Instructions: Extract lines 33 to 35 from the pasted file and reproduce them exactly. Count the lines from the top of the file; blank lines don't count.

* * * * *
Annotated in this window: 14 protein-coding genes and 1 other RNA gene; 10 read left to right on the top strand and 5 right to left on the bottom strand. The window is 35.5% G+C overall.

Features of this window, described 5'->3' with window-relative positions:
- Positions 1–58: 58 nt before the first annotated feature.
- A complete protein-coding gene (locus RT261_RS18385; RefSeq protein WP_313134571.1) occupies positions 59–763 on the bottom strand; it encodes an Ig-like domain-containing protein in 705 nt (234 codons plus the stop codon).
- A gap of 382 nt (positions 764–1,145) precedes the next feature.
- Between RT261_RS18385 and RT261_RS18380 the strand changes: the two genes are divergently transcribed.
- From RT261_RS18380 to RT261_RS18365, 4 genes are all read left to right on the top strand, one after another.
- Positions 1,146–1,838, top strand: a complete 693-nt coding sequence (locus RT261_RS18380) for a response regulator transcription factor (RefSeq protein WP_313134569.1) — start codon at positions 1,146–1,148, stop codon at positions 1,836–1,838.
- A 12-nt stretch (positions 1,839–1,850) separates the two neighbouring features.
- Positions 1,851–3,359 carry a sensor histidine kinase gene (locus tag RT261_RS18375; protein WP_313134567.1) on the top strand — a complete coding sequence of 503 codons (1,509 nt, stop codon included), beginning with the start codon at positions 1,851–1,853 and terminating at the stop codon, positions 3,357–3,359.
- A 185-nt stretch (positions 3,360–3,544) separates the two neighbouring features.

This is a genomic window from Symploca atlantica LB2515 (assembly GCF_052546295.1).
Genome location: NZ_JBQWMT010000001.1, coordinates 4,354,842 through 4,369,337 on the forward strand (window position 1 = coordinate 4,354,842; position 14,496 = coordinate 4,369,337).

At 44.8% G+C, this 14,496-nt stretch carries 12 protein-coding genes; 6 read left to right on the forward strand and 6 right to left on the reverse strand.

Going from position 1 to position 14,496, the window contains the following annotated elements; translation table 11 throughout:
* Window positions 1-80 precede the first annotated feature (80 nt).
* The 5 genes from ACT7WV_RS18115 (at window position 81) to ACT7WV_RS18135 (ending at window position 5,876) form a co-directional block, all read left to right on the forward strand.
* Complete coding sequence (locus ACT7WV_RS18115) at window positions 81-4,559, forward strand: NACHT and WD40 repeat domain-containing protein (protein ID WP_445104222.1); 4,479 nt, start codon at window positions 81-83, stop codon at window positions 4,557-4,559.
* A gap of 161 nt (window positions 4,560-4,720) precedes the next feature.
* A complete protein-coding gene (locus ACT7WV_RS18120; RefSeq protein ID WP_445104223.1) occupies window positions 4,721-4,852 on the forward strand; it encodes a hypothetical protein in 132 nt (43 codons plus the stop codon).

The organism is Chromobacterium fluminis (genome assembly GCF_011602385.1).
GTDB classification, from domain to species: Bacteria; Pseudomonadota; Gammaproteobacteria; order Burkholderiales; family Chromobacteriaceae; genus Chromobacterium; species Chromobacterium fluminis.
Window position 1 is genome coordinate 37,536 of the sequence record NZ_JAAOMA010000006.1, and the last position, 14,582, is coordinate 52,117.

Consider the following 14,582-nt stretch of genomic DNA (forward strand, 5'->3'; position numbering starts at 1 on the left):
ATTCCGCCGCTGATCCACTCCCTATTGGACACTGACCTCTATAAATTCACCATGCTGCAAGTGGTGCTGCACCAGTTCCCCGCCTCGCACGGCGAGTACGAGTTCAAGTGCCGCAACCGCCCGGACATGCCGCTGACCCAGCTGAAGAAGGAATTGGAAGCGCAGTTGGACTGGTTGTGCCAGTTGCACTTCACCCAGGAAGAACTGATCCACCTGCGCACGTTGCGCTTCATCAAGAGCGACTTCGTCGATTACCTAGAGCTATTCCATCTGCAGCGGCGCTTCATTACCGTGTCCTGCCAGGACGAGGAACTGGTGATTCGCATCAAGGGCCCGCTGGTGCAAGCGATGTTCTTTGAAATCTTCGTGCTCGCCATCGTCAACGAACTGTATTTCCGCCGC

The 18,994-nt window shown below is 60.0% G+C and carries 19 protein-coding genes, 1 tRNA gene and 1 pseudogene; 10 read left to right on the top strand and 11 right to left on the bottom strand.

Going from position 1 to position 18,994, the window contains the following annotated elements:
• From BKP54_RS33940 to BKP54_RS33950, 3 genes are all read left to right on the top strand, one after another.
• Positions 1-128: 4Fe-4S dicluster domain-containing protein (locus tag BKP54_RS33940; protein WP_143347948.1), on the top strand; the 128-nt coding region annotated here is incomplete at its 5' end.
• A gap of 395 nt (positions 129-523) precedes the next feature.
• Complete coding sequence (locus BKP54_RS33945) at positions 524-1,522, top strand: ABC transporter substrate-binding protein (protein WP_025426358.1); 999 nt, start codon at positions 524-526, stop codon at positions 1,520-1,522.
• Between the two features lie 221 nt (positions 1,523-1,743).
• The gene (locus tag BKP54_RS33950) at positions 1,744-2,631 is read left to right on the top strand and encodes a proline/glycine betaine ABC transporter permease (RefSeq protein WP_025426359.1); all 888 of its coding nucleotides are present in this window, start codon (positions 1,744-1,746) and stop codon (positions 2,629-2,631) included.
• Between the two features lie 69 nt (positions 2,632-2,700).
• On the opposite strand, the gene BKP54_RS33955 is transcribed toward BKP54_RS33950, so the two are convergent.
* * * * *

• The gene (locus tag BKP54_RS33950) at positions 1,744-2,631 is read left to right on the top strand and encodes a proline/glycine betaine ABC transporter permease (RefSeq protein WP_025426359.1); all 888 of its coding nucleotides are present in this window, start codon (positions 1,744-1,746) and stop codon (positions 2,629-2,631) included.
• Between the two features lie 69 nt (positions 2,632-2,700).
• On the opposite strand, the gene BKP54_RS33955 is transcribed toward BKP54_RS33950, so the two are convergent.